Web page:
The PC-8800 is a series of 8-bit home computers developed by NEC and first sold in December 1981 in Japan. The line is an upgrade of the earlier PC-8000 series and was sold for over a decade with over a dozen models over the years. The 16-bit PC-9800 series was introduced shortly after the release of the PC-8801, but the much higher price tag ensured that many Japanese families would stick to the 8-bit system for quite some time. It was one of the most a popular Japanese home computers throughout the 1980s, competing with the Sharp-X1, MSX, and Fujitsu FM-7. NEC tried to market the computer in North America for a short while, but it made little impact. Like many 8-bit home computers, it had the ability to be used for serious home computing, but it is remembered most for a games and hobby computer.
NEC used their own CPU, a clone of the Zilog 80, to run the entire series. It was initially clocked at 4 MHz in the 1981 model, but it reached 8 MHz by the end of the series in 1989. The system began with 64 KB of RAM and reached 512 KB for the most impressive models. All models used 48 KB of video RAM except those which supported 16-bit color, which needed 256 KB of VRAM. For the entire span of the computer's life, it's graphic display was superior to the American IBM line, no doubt necessary to accommodate the more complex Japanese characters. The 1981 model's video modes included a typical 80x25 text mode at 16 colors, or three graphics modes: 640x200 with 8 colors, 640x400 with 2 colors, or a mode backward compatible with the PC-8000 series, 160x100 pixels with 8 colors. The later more impressive models could handle 640x200 at 16-bit color, or 640x400 with 256 colors chosen from a 16-bit palette. Audio began with a PC speaker, but later models included the YM2149F, OPN, and, eventually the OPNA.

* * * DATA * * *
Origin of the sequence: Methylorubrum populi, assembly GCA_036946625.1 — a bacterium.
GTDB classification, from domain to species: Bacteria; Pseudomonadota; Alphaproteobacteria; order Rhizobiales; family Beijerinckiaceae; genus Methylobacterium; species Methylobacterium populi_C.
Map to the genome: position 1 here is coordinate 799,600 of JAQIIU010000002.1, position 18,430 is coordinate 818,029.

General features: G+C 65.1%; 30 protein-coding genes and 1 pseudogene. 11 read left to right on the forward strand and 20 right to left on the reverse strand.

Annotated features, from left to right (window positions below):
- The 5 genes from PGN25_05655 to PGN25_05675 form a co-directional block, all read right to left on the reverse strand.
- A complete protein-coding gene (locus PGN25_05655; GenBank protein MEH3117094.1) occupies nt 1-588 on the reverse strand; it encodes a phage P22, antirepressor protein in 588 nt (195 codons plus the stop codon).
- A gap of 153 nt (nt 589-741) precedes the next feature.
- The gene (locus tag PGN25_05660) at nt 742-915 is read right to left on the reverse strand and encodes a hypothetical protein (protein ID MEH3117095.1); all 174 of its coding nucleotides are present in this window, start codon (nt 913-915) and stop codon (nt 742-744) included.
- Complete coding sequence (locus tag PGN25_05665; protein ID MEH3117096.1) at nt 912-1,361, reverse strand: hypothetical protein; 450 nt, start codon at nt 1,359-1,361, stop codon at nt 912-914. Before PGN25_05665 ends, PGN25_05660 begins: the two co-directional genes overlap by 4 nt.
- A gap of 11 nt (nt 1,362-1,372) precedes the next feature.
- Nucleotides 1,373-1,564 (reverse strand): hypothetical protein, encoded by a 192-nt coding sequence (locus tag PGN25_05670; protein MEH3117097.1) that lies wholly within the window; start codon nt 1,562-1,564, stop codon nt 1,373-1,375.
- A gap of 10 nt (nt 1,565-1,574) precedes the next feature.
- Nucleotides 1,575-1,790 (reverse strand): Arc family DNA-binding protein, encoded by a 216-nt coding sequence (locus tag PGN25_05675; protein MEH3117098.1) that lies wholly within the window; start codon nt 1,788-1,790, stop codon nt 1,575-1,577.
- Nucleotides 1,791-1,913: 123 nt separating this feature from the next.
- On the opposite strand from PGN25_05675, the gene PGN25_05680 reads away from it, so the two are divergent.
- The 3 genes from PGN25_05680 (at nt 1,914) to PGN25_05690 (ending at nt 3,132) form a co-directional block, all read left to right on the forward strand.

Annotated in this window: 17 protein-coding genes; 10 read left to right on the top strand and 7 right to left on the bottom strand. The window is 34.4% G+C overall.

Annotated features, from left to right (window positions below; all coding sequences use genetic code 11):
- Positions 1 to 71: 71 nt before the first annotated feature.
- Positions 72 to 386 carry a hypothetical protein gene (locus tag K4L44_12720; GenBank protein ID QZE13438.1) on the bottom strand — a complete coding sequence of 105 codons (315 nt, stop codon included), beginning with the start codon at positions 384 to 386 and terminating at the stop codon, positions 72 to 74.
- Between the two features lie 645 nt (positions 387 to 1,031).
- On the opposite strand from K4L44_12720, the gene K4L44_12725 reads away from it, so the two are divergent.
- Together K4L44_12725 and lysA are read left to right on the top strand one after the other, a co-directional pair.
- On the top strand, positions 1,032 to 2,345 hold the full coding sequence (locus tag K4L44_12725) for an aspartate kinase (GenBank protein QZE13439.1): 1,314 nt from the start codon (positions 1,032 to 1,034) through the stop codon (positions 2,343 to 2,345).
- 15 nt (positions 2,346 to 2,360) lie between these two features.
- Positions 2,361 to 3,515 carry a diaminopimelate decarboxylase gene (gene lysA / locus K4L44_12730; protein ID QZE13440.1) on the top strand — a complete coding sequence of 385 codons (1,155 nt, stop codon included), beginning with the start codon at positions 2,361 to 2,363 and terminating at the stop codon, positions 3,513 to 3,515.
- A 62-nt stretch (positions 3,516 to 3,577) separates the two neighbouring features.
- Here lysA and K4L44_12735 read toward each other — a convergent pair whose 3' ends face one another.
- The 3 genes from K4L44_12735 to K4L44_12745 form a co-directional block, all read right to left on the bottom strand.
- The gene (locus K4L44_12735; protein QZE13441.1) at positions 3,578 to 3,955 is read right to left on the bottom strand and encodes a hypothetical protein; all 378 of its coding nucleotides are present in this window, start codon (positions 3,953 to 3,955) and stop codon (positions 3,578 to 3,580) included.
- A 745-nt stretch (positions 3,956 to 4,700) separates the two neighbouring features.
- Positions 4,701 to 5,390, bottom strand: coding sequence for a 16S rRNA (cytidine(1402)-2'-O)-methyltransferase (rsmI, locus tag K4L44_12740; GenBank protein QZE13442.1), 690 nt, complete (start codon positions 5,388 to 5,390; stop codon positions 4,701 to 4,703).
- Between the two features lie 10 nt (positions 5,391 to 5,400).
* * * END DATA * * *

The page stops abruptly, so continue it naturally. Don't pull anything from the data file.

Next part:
The original model didn't include external storage, but supported an external tape drive or 5.25" floppies. Later models would build in the floppy drives. The last models in 1989 supported a CD-ROM drive. Hard drives were made, but I don't know which models had them or how big they were. The system supported printers and scanners. A mouse could be attached via an RS-232 port.
All through my childhood, I had no idea the PC-8800 series of computers even existed since they made little appearance outside of Japan. In my 20s, I started seeing screenshots of the system on MobyGames in the form of ports of some of my favorite games. This piqued my interest, and I began looking into the interesting history of home computing in Japan. I used emulators to try out a handful of the system's software, but, since it's mostly in Japanese, and the bulk of it's most popular titles were ported to the NES, I haven't dwelled on it too much. I do still find it to be a charming system.
I do not own a PC-8800 computer, and I've never used one in real life.
I don't know enough about this computer series to write a useful review.
I rarely use software on the PC-8800, so I can't speak too much to it's library.
- For all games released on the PC-8800 series, see PC-8800 Games.
The system has ports of the majority of the most popular 1980s games, it even has a fair amount of American releases translated into Japanese. However, the PC-8800 wasn't just a platform for ports, a lot of popular game series made their debut on it including Dragon Slayer, RPG Maker, Snatcher, Thexder, and Ys.
Hudson Soft partnered with Nintendo to port several of their early Famicom titles to the PC-8800 including Balloon Fight, Excitebike, Golf, Ice Climber, Mario Bros., Super Mario Bros., and Tennis. Hudson even created two new games, Punch Ball Mario Bros. and Donkey Kong 3: Dai Gyakushu.
Also, because Japanese censors were much less stringent than those in the USA and Europe, there are a lot of pornographic games made for the system, and many of those targeted to children include nudity.
An ad for the mkII SR-30, the first model to feature FM synthesis audio.